Category Archives: UHA Business

Announcing The Metropole/Urban History Association Graduate Student Blogging Contest!

Blogging is an increasingly necessary skillset for scholars. Blog posts are a useful format for sharing knowledge with a wide audience, from the general public to researchers within the field. Scholars are now placing greater emphasis on publication beyond academic journals and monographs—the Washington Post’s new “Made by History” vertical is a prime example—as a way to teach beyond the classroom, market their scholarship, and promote the enduring value of the humanities.


To promote blogging amongst graduate students and provide an opportunity for emerging scholars to gain experience working through the editorial process, The Metropole is holding a blog contest for the UHA’s graduate student members!

The contest theme is “A New Season.” Posts should take the form of essays that focus on historical narratives or events that signify transformation, evolution, or rupture.

All submissions that meet the guidelines outlined below will be accepted. The Metropole’s editors will work with contest contributors to refine their submissions and prepare them for publication.

A panel of senior scholars will serve as contest judges. Judges will be announced in November on The Metropole.

In addition to getting great practice writing for the web and experience working with editors, winners will receive a certificate and a small prize!

The contest will open on October 1 and will close on November 15. Entries must be submitted to Posts will run on the blog in November and December, and we will announce the winners in January.

Contest Guidelines

  1. Contest entrants must be enrolled in a graduate program.
  2. Contest entrants must be members of the UHA. A one-year membership for graduate students costs only $25 and includes free online access to the Journal of Urban History.
  3. Contest submissions must be original posts not published elsewhere on the web.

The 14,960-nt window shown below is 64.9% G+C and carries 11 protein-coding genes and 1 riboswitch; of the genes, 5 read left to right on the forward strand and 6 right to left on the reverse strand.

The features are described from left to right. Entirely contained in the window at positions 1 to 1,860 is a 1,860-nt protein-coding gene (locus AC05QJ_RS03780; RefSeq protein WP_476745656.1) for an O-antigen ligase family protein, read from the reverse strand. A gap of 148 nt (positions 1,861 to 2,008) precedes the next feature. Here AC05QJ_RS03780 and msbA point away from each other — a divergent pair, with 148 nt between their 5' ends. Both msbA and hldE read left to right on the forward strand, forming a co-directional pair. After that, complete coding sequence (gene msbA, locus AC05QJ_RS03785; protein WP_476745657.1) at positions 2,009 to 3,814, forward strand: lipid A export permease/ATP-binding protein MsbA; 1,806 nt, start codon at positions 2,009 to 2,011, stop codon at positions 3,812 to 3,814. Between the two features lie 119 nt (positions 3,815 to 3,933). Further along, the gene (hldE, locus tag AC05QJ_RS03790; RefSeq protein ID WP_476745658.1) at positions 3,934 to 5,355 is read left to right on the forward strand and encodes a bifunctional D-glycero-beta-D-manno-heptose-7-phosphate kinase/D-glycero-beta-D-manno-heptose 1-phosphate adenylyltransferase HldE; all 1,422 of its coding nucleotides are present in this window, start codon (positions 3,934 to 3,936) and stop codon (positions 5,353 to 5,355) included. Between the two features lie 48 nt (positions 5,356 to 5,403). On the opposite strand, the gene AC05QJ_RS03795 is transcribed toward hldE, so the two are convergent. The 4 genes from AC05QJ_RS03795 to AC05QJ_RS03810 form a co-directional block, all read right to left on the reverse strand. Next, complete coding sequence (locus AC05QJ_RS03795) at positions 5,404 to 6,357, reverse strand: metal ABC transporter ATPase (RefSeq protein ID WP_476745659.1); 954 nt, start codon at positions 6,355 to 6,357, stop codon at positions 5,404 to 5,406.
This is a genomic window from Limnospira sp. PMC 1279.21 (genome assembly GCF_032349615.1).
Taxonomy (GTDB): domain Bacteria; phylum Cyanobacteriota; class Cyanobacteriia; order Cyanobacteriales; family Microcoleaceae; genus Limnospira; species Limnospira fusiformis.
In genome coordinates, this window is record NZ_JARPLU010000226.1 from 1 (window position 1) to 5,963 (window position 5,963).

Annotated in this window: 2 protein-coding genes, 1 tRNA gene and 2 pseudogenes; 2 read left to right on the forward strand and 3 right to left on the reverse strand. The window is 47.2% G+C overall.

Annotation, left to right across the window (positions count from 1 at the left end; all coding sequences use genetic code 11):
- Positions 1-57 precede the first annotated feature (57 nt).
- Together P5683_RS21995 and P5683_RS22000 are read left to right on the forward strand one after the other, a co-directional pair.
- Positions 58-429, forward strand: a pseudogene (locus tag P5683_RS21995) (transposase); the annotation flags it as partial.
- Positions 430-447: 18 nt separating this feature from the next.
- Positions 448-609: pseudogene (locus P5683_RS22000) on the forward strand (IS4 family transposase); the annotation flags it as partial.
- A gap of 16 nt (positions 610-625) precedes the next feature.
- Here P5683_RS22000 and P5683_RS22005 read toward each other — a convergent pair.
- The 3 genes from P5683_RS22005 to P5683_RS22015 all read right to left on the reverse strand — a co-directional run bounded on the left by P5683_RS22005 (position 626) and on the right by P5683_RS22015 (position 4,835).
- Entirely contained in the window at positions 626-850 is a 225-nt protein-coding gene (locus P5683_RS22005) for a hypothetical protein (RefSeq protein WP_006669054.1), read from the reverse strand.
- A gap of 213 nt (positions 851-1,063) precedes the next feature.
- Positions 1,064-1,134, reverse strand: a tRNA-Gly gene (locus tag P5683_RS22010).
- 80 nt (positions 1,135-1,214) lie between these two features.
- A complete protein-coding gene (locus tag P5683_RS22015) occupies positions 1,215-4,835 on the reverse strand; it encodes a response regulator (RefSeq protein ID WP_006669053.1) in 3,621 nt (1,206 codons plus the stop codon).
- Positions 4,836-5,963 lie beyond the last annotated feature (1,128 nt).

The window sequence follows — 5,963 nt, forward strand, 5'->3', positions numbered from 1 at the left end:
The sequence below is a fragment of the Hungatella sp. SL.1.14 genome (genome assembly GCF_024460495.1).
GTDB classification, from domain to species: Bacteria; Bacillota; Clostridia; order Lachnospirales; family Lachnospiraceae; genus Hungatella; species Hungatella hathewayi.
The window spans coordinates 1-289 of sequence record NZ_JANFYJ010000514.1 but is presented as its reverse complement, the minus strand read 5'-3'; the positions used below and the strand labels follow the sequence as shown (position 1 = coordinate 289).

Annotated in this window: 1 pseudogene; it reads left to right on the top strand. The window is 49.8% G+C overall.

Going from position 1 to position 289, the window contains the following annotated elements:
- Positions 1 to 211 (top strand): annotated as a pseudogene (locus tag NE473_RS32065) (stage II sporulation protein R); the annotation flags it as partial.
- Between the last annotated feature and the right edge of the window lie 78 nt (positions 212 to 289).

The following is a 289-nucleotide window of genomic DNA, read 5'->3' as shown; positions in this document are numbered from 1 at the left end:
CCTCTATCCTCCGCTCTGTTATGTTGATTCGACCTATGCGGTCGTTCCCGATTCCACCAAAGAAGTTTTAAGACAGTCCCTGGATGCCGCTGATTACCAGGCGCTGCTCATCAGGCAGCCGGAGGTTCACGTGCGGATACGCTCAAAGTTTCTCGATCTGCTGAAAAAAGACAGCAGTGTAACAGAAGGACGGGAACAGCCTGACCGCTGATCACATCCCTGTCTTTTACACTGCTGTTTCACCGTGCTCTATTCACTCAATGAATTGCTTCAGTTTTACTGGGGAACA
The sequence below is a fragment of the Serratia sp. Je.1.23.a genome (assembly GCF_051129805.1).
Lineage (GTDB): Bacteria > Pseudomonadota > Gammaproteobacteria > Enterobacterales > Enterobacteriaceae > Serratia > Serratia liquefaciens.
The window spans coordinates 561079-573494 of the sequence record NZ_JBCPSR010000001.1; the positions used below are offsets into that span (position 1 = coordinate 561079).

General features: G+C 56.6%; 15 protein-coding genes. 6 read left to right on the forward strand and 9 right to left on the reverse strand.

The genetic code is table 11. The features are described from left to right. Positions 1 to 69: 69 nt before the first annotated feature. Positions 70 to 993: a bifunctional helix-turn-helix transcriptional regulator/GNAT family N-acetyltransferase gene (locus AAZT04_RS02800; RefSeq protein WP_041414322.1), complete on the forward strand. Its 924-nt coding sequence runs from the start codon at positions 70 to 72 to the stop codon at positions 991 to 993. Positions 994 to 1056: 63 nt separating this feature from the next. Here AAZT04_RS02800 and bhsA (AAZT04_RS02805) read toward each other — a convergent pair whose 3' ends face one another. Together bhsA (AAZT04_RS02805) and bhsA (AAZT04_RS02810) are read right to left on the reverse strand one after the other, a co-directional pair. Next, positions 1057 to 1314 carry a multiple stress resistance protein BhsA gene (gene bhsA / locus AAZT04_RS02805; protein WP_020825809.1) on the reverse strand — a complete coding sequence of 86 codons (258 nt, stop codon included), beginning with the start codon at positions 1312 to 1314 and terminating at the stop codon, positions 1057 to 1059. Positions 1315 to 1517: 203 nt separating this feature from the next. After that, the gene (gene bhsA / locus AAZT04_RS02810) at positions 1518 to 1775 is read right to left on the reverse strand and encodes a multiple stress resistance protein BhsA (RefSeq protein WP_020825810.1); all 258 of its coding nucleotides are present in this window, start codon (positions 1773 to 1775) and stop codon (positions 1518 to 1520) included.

4. Contest submissions must be in the form of an essay related to the theme, “A New Season.” Essays can be about current research, historiography, or traveling as a historian.
  5. Posts must be received by the editors ( by November 15 at 11:59 PM EST to be eligible for the contest.
  6. Posts should be at least 700 words, but not exceed 2000 words.
  7. Links or Chicago Style footnotes must be used to properly attribute others’ scholarship and reporting.

It’s hard to believe…

… but somehow, it’s already September! Where did the summer go?

Here at The Metropole, we spent August lining up some excellent content for the autumn. We’re excited to bring you Ho Chi Minh City as our new Metropolis of the Month, to be followed in October by Cleveland, the host city of this year’s SACRPH conference. Tomorrow we will resume our Member of the Week feature–a day late but definitely not a dollar short. On Thursday, stay tuned for our introduction to Ho Chi Minh City and a bibliography of essential readings on that city’s history. And on Friday, an ICYMI post that takes a long durée approach. We’ll catch you up on the history-related web content you missed while you were off doing research (or, even better, vacationing!) in August.

We’re looking forward to the new season here at The Metropole and hope you are also excited to keep reading up on the research, publications, and people that make the Urban History Association such a vital and dynamic organization.

As always, we’d love to collaborate with you! Send us pitches for individual posts or series, or get in touch if you have an exciting new project you want to share with UHA members. And we invite you to start discussions–in the comments section of posts, on Facebook, and on Twitter. The Metropole belongs to its readers, and is better for every contribution that you all make.

Best wishes for a productive, fulfilling autumn,

Avigail, Ryan, and Hope

UHA Statement in Support of Keeanga-Yamahtta Taylor

The Urban History Association strongly condemns the ugly harassment that has been directed against Princeton University professor Keeanga-Yamahtta Taylor. We stand with Dr. Taylor, and most ardently support her right to speak uncensored and without threats or intimidation. An attack on any one member of our organization in this manner is a threat to all of us, and the UHA calls on other scholarly organizations also to condemn the vile behavior that has been directed at Dr. Taylor, as well as to stand with all scholars who find themselves similarly under assault for the ideas they hold or scholarship they produce.